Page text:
At some point in the afternoon we were finally given something to eat and drink. I hadn’t had a sip of water or a bite to eat since before I had gone out the previous night, and I was ravenously hungry. But even the hunger didn’t help convince my brain that the stale bread and the fermenting sweaty bologna which probably sat out too long was edible. I ate it anyway.

I couldn’t tell if it was night or day, and I couldn’t even begin to guess the time. Lucky cell dwellers were called out of the cell occasionally throughout the day to meet the warden and be released, but the longer the day aged, the more demoralized I became. I was beginning to go crazy, biting my fingernails until they bled. I couldn’t stay another day in that damned place, but would I be called?

The guard stopped by around 4pm to notify us that the warden would be leaving soon, and if we weren’t called in the next hour, we would have to stay the night.

That is when panic set in. I had to get out of this place.

And just as the office was about to close, I was called. I stepped up to the window where the warden sat, and still to that moment I had a fools hope that she would give me release papers with no charges on them, and I would be free.

But I wouldn’t be free. And that night before… I had potentially ended my own life I knew it. I was damn lucky not to wind up dead getting that drunk and stumbling about, but this was a whole different kind of end to it.

The warden slid a yellow carbon copy paper to me and a print out of my court hearing. On the paper were words typed that made my whole world come crashing down.

Charge #1 1st Degree Burglary. Charge #2 1st Degree Breaking and Entering

 

The Trial of Denial

When you lie enough, your lies become a false truth. When you hide things enough, it piles up inside like a cramped closet, and one day it will come crashing out on top of you when that door is opened.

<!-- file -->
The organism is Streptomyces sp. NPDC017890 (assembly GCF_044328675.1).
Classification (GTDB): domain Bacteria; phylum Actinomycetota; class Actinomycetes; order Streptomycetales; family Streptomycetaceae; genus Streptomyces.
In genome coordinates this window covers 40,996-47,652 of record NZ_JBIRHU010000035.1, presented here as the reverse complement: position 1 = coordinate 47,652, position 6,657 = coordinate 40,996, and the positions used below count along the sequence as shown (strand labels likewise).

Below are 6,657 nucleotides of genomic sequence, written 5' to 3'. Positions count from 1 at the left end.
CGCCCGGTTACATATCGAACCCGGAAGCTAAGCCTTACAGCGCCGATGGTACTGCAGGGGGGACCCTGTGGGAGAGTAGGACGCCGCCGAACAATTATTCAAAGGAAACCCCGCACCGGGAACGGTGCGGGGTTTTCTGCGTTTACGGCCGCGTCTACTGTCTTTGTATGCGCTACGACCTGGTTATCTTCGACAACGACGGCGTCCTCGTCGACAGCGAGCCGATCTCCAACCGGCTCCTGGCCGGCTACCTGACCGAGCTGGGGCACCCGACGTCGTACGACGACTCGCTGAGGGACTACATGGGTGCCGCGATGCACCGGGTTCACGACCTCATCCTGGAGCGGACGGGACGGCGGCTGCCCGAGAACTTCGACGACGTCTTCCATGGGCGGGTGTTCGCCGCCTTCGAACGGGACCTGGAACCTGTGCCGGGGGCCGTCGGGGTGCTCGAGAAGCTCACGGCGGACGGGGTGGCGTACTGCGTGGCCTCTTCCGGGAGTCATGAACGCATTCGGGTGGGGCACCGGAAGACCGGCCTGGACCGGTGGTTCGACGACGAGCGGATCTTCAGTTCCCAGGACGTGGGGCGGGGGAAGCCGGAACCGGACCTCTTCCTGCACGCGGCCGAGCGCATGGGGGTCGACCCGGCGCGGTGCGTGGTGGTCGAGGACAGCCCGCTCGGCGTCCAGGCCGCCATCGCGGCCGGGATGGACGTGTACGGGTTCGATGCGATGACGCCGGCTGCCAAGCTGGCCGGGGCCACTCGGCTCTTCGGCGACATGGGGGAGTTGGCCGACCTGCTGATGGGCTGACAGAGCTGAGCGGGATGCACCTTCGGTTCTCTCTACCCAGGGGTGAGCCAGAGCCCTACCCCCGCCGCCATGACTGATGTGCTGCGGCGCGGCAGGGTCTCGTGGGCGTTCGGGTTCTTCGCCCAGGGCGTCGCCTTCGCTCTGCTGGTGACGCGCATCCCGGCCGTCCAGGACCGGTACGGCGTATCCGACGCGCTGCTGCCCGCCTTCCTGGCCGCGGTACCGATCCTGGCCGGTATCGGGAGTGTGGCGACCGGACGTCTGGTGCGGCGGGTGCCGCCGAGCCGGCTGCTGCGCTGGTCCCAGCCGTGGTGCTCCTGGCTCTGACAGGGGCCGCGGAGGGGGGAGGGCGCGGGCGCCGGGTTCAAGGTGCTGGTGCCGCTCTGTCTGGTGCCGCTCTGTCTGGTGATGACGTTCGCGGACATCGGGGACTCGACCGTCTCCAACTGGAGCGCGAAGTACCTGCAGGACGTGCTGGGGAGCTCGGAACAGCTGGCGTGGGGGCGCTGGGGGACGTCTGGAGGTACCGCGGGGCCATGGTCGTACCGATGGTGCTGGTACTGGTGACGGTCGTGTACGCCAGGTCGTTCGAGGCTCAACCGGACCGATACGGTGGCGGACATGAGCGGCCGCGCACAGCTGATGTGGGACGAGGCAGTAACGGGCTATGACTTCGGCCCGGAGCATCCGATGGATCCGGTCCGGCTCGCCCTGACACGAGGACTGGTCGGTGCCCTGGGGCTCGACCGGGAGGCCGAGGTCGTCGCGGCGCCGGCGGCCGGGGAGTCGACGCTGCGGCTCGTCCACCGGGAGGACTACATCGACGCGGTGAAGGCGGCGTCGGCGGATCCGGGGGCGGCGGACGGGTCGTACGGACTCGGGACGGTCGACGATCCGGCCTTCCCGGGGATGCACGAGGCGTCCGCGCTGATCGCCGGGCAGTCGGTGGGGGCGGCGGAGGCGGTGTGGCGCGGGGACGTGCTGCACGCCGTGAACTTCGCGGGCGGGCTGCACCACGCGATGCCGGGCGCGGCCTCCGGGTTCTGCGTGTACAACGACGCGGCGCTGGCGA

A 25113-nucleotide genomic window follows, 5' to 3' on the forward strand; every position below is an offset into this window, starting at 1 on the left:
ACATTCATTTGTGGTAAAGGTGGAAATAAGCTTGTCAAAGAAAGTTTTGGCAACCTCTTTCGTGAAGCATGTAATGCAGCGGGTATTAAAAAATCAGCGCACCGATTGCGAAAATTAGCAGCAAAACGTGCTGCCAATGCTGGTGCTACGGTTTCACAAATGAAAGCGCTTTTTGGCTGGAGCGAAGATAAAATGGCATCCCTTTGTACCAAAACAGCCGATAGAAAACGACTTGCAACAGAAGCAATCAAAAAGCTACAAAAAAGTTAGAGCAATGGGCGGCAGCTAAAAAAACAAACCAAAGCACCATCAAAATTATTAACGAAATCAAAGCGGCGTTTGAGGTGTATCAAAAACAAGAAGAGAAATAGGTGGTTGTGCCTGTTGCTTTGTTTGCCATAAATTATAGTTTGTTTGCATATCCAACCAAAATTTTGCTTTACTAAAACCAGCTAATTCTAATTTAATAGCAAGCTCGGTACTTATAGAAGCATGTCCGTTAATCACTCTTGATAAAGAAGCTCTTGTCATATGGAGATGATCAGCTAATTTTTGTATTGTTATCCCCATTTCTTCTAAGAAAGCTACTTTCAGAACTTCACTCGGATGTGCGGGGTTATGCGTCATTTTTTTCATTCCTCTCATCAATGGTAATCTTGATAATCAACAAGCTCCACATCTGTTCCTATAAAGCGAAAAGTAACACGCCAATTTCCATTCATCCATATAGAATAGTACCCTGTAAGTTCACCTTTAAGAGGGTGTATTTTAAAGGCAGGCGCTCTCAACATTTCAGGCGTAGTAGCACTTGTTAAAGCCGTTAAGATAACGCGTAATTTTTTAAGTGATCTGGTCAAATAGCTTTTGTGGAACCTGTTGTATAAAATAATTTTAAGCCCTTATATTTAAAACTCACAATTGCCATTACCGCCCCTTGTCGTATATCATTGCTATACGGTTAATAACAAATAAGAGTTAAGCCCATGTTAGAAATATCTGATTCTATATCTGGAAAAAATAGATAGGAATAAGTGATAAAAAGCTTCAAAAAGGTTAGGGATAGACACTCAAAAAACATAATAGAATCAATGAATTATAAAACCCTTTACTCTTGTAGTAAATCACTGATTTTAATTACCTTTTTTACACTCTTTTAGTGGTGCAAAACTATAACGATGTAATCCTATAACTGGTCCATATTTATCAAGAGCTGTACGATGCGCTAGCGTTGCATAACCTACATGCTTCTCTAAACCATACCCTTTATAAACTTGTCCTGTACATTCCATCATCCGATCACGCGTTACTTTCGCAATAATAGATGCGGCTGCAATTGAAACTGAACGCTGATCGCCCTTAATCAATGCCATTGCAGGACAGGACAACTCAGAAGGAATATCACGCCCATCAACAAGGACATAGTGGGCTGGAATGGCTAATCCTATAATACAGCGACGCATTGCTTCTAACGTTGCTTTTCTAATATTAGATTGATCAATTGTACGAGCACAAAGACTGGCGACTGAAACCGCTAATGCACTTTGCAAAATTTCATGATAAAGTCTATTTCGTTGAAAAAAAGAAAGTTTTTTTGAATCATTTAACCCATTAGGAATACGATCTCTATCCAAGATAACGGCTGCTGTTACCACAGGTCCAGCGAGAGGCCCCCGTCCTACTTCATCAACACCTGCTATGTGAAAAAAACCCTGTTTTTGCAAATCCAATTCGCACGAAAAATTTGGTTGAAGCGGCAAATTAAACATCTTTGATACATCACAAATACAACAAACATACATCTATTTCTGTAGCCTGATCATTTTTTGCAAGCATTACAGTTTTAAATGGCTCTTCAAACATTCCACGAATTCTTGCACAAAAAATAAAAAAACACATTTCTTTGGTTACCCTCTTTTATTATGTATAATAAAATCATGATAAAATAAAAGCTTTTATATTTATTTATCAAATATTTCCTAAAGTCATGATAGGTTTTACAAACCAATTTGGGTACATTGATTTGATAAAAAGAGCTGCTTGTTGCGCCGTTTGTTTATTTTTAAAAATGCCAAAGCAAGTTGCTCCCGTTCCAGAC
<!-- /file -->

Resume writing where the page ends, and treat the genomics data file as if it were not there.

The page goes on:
But it doesn’t matter at that moment, you are just thinking of putting these things on some high dark shelf to forget about and collect dust.

I had lied and hid things for so long about my past life to people, about my parents deaths, and about my feelings afterwards that it became natural. Little lies about minuscule things. Lies for no apparent reason. Lies to make me feel some sort of worth to someone else. I lied to myself and believed I would never be like my father and mother when it came to their poisons.

Sometimes I lied so much about my parents that it became as if I never really had parents, just a made-up figments of my imagination used to force these tragic memories away. Or as if they had never died, they were just on some vacation.

Except this incident finally opened that door.

Everything came crashing down around me, and showed me really the massive mess I had made inside of myself.

This was the biggest lie of them all. A lie that would harm myself more than the people I hurt by lying to in the process. And it began instantly and so incredibly easy.

I called my work the moment I was able to charge my phone, creating some elaborate story about mixed identities and police abuse while I was drunk. I lied to the closest people in my life; the family that for most of my life took me in as their own. And looking back, I told so many lies like they were normal that I can’t even remember who I lied to.

I lied to myself too. Somehow, even with the court papers potentially sealing my fate, I instantly discarded the problem. It would be alright. If I forgot about it, it hadn’t happened, just like the deaths of my parents.

Denial had become a part of my life. And it caused my downfall.

But this wouldn’t just go away. After “Mum” found out, the mother of the household I spent probably 50% of my childhood in which had become family, she made me realize just how dire my situation was.

I had hurt and offended her deeply. I had lied to her and I hadn’t really given it a second thought, nor had I given any thought to my court case until she told me the punishment of the charges.

5 years in jail and a $5,000 fine

 

The Monster